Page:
There are high profile artists who we think we will never be able to meet. Well I was wrong! Amanda Cobbett may be well known, but she is always open for a new meeting, a “conversation” as she likes to call it.
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For almost two hours we talked about forests, soils, mushrooms, The Alps, about a book by Elisabeth Gilbert (The signature of all Things) and New Zealand. Amanda is an artist and a fascinating woman who wants us to see those tiny details of life that we don’t usually see in our busy lives.
Interview: Claire de Pourtalès
To watch, a lovely film about Amanda
Amanda and her dog Frank, walking in the forests of Surrey © Julia Currie
In Amanda’s life, luck has an interesting place. Born into a family turned towards “construction” (an engineer grandfather capable of building a television for his grandchildren, an illustrator father, a mother and a grandmother both seamstresses), she very early on wished to create in three dimensions. As a kid, she could see, outside her window, a very old oak tree glaring at her every morning. There she found her raw materials: acorns, twigs, leaves with which she built small worlds.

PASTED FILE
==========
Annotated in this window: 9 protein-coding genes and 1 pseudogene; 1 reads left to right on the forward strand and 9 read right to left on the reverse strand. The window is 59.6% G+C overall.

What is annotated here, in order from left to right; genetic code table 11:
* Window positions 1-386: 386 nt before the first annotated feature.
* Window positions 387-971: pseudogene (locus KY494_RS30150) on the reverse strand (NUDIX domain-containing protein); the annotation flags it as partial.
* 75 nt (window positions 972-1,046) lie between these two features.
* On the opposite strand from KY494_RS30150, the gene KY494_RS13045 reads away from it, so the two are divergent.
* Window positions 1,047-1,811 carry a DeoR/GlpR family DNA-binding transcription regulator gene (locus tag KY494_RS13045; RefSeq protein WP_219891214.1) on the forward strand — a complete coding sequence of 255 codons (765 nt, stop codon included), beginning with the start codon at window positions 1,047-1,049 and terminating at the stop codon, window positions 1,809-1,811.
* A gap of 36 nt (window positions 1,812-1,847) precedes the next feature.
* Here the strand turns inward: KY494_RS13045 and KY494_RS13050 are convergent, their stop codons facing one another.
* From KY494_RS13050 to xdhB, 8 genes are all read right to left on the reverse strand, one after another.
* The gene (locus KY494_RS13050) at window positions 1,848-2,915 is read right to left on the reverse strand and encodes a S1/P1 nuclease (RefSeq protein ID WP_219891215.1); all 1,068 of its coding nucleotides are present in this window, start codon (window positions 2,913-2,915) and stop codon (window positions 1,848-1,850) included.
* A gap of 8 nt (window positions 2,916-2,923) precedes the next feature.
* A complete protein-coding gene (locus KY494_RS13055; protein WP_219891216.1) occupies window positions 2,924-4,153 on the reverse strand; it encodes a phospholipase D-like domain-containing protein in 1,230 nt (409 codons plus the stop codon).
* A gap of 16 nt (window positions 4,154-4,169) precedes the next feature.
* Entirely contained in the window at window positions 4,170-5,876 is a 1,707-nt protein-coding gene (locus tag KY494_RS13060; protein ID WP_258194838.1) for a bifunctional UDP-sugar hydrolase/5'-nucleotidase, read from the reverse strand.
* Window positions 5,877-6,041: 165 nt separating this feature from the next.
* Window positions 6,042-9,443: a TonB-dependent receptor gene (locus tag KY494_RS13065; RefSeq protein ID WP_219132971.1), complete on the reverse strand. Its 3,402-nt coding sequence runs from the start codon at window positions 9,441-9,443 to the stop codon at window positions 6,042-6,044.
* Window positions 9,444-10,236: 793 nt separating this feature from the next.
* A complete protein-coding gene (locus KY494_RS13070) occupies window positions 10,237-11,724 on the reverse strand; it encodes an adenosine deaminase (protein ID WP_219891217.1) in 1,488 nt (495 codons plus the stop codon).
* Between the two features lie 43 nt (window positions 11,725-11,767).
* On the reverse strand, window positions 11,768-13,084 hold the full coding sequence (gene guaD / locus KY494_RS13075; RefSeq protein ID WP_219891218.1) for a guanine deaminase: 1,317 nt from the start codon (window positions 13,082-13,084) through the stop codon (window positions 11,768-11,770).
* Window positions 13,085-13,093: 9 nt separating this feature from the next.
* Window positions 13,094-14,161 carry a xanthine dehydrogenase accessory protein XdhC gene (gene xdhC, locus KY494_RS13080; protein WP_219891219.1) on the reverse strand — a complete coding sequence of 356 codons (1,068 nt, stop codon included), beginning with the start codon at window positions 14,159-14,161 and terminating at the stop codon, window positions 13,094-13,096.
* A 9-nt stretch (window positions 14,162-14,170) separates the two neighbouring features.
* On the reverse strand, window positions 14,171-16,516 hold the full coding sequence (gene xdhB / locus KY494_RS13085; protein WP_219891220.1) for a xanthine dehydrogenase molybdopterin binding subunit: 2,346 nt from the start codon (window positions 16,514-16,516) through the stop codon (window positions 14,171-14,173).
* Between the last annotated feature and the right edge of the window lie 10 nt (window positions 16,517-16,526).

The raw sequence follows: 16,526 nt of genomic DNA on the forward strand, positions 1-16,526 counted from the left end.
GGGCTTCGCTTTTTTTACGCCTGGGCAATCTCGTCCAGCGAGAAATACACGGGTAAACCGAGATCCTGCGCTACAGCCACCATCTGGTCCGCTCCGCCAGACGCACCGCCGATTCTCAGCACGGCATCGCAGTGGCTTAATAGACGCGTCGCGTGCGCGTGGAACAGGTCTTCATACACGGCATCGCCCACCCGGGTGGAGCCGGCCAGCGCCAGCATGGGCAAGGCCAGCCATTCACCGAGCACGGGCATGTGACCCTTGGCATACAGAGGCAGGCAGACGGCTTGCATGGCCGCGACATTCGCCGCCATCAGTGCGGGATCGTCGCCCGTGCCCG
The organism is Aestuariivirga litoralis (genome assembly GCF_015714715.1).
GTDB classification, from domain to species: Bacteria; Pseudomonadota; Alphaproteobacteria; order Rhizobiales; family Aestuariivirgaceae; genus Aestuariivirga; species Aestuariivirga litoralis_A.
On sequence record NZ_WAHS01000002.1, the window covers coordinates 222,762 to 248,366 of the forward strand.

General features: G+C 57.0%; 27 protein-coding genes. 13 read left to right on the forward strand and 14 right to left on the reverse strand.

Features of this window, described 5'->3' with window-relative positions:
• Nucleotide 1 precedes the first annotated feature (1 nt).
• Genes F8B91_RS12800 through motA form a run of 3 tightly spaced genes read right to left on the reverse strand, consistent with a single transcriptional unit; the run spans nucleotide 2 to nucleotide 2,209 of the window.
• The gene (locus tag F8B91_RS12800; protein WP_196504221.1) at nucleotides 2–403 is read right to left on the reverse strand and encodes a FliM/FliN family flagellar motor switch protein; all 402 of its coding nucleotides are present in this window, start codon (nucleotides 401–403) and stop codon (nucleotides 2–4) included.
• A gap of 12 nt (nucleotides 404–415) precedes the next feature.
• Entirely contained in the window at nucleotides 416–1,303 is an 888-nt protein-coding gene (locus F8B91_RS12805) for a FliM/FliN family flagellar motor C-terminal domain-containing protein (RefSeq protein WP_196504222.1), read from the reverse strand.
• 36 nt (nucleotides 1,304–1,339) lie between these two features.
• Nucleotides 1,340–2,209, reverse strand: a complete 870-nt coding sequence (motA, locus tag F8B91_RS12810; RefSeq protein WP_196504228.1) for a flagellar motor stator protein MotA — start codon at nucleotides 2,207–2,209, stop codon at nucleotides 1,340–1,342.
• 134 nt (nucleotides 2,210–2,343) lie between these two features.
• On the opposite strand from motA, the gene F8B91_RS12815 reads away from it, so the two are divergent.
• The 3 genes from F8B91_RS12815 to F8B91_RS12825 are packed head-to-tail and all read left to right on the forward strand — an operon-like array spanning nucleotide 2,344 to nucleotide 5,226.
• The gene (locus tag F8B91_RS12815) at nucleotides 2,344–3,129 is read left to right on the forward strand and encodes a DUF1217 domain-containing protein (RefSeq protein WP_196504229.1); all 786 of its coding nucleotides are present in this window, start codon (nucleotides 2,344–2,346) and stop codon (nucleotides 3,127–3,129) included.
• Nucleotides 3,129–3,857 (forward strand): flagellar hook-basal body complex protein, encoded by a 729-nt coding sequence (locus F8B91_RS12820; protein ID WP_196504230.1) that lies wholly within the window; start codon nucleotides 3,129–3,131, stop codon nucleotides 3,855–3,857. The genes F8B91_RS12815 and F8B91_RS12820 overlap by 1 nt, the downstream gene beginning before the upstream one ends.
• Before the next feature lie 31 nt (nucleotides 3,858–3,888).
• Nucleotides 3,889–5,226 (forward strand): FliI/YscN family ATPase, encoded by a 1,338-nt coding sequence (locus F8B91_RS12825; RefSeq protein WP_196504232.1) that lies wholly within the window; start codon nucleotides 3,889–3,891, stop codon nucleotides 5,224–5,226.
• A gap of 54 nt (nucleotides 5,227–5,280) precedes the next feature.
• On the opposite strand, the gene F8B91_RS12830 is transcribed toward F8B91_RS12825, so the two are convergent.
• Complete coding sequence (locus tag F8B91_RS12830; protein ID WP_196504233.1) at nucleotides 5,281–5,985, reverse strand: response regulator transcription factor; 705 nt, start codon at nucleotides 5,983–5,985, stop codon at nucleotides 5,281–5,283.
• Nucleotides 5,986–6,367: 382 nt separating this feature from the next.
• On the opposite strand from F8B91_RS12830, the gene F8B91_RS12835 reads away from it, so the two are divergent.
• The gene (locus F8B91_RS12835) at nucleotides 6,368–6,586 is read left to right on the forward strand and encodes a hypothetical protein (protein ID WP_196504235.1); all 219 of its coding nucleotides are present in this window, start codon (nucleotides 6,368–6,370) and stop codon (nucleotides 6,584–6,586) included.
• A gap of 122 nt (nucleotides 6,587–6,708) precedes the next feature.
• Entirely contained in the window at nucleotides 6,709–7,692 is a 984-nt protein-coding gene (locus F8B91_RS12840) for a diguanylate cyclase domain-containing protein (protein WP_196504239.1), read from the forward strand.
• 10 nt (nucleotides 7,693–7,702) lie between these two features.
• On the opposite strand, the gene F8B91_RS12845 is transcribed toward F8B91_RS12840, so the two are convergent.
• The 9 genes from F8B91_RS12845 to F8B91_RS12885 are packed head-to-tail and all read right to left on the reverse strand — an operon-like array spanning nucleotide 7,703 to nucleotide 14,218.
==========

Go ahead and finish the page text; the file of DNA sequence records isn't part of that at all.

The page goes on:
After her studies at Chelsea College of Art in London, she worked in the world of printed textiles – a universe that did not fully satisfy her, not being able to control the entire production chain. But chance kept watch. With her family, she moved to the countryside, discovering the fantastic English forests teeming with life. Her mother-in-law gave her a sewing machine and then came the revelation: Amanda, who does not know how to embroider, was going to use her new tools to create. The very fact of never having taken an embroidery course gave her the freedom to invent her own techniques.
During many years, she tried both patterns (like birds) and tools (the discovery of a small soldering iron will change her life). Little by little she found her gestures, her patterns (mushrooms, mosses, lichens, bark…). She loves the sea, especially the cliffs of Cornwall and the countryside, but it is in the forest that she will find her inspiration.
She aims for hyperrealism to let us see those magnificent details that light up her daily walks. Each piece is unique and sometimes Amanda can’t remember what she did to achieve a certain effect. She loves the path of creation and despite a large flow of orders, she does not want to be helped, nor to teach her art. She wishes to offer her customers unique, exclusive pieces, out of respect and also to meet this need to create each piece from A to Z. A seasoned entrepreneur, she also knows that she can justify her prices as long as the demand is there. She has thus succeeded in creating a win-win situation where the sale of her works allows her to devote herself to her passion, to take longer walks, to take her time for each creation, even to travel to discover other treasures.
Suillus grevillei (Larch Bolete), 90 x 120 x 70 mm © Amanda Cobbett
1.Russula aerugine; 2-Volvariella pusilla; 3-Amanita excelsa; 4-Leucopaxillus tricolor; 5-Russula grisea – 400 x 180 x 100 mm © Amanda Cobbett